For some odd reason, many investors seeking exposure to gold miners tend to gravitate to the world's largest gold miner Barrick Gold (ABX), figuring they can't go wrong with the biggest player (that's what I constantly read on the web and see on TV). Unfortunately for them, Barrick's share performance has been terrible on both a year-to-date basis and on a peer comparison basis.
As the charts below illustrate, Barrick's shares underperformed its peers by a wide enough margin that investors in the company should consider selling out of the company and switching to a stronger performer to better capitalize on their bullish thesis on gold.
Both Gold Corp (GG) and Randgold (GOLD) outperformed Barrick and are up 14.2 and 1.8 percent, respectively, on a year-to-date basis. On the other hand, Barrick is down 10.9 percent on a year-to-date basis (Randgold underperformed Barrick early in the year due to the coup in Mali).
In addition, both Yamana Gold (AUY) and New Gold (NGD) outperformed Barrick on down and up periods, even though Barrick is perceived to be an investment that can provide better downside protection from smaller players due to its size and geographical/portfolio diversification.
Lastly, if its diversification one is seeking, nothing can be more diversified than the Gold Miners Index (GDX) which had similar performance to Barrick earlier in the year on the downside, yet outperformed Barrick later in the year on the upside.
So whether you seek diversification, or a more concentrated play on the gold miners, Barrick's performance this year proved that you should put your money elsewhere.
Barrick's underperformance can be tied to its size (its difficult to grow from an 8 million oz producer meaningfully), but also the cost inflation plaguing the mining sector and its acquisition of copper producer Equinox at the top of the market.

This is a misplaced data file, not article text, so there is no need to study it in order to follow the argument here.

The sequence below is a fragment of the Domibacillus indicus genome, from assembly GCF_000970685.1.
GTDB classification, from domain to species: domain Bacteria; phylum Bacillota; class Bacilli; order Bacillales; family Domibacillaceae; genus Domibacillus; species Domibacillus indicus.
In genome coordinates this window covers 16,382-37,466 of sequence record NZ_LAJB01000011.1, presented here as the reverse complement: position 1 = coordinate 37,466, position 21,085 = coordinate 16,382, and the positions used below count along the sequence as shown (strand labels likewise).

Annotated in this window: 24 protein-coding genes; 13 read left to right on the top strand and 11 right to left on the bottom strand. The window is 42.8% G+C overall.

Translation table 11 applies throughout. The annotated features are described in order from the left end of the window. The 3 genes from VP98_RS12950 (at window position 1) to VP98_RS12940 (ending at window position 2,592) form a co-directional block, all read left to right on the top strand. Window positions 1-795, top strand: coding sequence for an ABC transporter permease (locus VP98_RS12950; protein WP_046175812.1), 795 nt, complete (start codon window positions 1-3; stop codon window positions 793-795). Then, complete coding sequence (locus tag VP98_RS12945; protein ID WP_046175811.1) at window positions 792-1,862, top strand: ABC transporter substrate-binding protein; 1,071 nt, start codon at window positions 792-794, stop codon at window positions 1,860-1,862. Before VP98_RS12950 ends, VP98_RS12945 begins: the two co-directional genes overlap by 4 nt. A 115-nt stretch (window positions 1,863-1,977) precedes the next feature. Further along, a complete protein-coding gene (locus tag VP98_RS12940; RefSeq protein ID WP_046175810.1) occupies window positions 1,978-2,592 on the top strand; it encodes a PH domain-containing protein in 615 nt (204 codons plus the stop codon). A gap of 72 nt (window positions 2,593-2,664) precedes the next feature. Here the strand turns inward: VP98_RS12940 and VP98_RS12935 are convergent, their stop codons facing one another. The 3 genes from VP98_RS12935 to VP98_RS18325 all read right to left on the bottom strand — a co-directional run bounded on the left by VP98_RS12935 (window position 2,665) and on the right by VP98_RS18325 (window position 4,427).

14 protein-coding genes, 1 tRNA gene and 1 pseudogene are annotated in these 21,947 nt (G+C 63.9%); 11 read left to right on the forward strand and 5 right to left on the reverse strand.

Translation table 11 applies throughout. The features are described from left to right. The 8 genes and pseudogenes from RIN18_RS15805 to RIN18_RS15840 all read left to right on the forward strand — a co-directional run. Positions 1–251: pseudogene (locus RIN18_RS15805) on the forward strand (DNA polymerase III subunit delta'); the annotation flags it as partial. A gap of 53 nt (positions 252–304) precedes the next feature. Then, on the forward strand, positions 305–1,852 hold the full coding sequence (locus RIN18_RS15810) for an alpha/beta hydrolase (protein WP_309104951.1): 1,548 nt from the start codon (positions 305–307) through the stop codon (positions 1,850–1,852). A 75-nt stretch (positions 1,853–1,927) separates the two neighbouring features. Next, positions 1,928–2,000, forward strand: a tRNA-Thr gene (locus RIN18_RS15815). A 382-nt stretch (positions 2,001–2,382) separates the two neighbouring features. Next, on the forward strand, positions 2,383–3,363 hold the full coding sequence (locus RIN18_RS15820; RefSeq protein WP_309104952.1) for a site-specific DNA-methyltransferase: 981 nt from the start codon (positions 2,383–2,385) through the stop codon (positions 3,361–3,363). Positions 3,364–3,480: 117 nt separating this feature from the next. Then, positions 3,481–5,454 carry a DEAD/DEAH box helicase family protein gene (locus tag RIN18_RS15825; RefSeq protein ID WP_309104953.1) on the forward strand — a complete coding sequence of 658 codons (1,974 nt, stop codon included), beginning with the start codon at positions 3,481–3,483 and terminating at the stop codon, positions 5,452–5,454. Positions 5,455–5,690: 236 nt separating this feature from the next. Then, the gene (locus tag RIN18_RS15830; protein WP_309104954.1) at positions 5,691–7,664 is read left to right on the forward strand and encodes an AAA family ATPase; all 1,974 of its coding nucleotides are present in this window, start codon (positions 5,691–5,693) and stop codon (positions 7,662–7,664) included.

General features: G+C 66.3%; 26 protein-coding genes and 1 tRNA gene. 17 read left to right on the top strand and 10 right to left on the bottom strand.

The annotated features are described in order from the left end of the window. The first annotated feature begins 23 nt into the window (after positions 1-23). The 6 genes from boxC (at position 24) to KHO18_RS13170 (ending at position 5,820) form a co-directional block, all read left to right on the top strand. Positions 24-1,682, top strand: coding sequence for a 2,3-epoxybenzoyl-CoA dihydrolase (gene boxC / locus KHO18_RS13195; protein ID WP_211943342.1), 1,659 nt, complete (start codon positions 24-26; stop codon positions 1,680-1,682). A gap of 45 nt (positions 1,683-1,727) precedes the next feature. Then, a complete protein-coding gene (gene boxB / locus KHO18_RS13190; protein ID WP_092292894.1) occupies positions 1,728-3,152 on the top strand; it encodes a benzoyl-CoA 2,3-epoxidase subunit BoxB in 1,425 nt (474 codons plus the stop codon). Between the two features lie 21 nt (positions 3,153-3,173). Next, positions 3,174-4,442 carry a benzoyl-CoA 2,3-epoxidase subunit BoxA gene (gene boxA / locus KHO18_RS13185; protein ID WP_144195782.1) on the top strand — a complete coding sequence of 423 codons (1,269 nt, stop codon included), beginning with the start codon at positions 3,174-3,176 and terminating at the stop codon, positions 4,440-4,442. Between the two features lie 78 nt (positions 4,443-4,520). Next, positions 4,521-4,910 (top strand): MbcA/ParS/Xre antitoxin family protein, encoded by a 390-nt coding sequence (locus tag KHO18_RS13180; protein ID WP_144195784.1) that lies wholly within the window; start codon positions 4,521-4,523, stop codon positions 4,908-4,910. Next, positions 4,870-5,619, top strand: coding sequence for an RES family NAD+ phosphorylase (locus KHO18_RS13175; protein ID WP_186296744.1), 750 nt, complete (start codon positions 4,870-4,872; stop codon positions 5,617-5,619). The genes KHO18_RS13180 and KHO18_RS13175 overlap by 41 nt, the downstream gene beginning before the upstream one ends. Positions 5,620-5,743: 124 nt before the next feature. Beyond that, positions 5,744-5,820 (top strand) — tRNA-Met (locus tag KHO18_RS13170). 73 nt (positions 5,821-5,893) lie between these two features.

There are a few steps that the company can take so it can become a worthy investment once again. First, it must divest underperforming assets like its Tanzanian mines. With costs expected to increase from $692/oz in 2011 to between $790-$860/oz in 2012, these mines meaningfully underperform other mines like Cortez and Goldstrike, which have estimated 2012 production costs of $300-$350/oz and $525-$575/oz, respectively.
Barrick should also increase its dividend on a regular basis. The world's largest gold miner currently provides a yield just shy of 2 percent. This dividend is hardly attractive and not likely to provide downside protection for the stock. A regular increase of the dividend, or a gold tracking dividend would open Barrick to investors seeking growing yield and income.
The market has shown it no longer rewards production growth for the sake of growth and that it has true distaste for large multibillion dollar investments. It's all about the margins and cash flows, and until Barrick shows investors it is done with the mega projects (and capex involved) and is going to return cash to its owners, its shares will continue to lag its peers.